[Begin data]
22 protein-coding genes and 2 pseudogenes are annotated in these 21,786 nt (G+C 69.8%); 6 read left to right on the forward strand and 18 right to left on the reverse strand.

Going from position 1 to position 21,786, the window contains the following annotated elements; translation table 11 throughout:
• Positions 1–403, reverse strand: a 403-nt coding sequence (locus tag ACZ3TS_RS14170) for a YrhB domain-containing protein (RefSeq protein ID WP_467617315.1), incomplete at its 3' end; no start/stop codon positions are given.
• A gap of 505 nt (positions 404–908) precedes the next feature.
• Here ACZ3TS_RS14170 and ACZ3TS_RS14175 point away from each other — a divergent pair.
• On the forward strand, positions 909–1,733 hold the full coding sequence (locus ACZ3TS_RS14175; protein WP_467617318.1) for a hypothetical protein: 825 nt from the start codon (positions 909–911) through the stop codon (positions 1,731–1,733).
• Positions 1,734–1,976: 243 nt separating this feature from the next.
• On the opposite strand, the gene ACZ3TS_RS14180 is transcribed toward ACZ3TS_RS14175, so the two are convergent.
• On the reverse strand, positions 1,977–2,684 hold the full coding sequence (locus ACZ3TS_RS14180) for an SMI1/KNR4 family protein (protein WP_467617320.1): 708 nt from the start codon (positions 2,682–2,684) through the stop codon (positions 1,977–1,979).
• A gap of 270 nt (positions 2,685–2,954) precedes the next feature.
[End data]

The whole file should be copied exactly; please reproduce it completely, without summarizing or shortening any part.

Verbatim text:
22 protein-coding genes and 2 pseudogenes are annotated in these 21,786 nt (G+C 69.8%); 6 read left to right on the forward strand and 18 right to left on the reverse strand.

Going from position 1 to position 21,786, the window contains the following annotated elements; translation table 11 throughout:
• Positions 1–403, reverse strand: a 403-nt coding sequence (locus tag ACZ3TS_RS14170) for a YrhB domain-containing protein (RefSeq protein ID WP_467617315.1), incomplete at its 3' end; no start/stop codon positions are given.
• A gap of 505 nt (positions 404–908) precedes the next feature.
• Here ACZ3TS_RS14170 and ACZ3TS_RS14175 point away from each other — a divergent pair.
• On the forward strand, positions 909–1,733 hold the full coding sequence (locus ACZ3TS_RS14175; protein WP_467617318.1) for a hypothetical protein: 825 nt from the start codon (positions 909–911) through the stop codon (positions 1,731–1,733).
• Positions 1,734–1,976: 243 nt separating this feature from the next.
• On the opposite strand, the gene ACZ3TS_RS14180 is transcribed toward ACZ3TS_RS14175, so the two are convergent.
• On the reverse strand, positions 1,977–2,684 hold the full coding sequence (locus ACZ3TS_RS14180) for an SMI1/KNR4 family protein (protein WP_467617320.1): 708 nt from the start codon (positions 2,682–2,684) through the stop codon (positions 1,977–1,979).
• A gap of 270 nt (positions 2,685–2,954) precedes the next feature.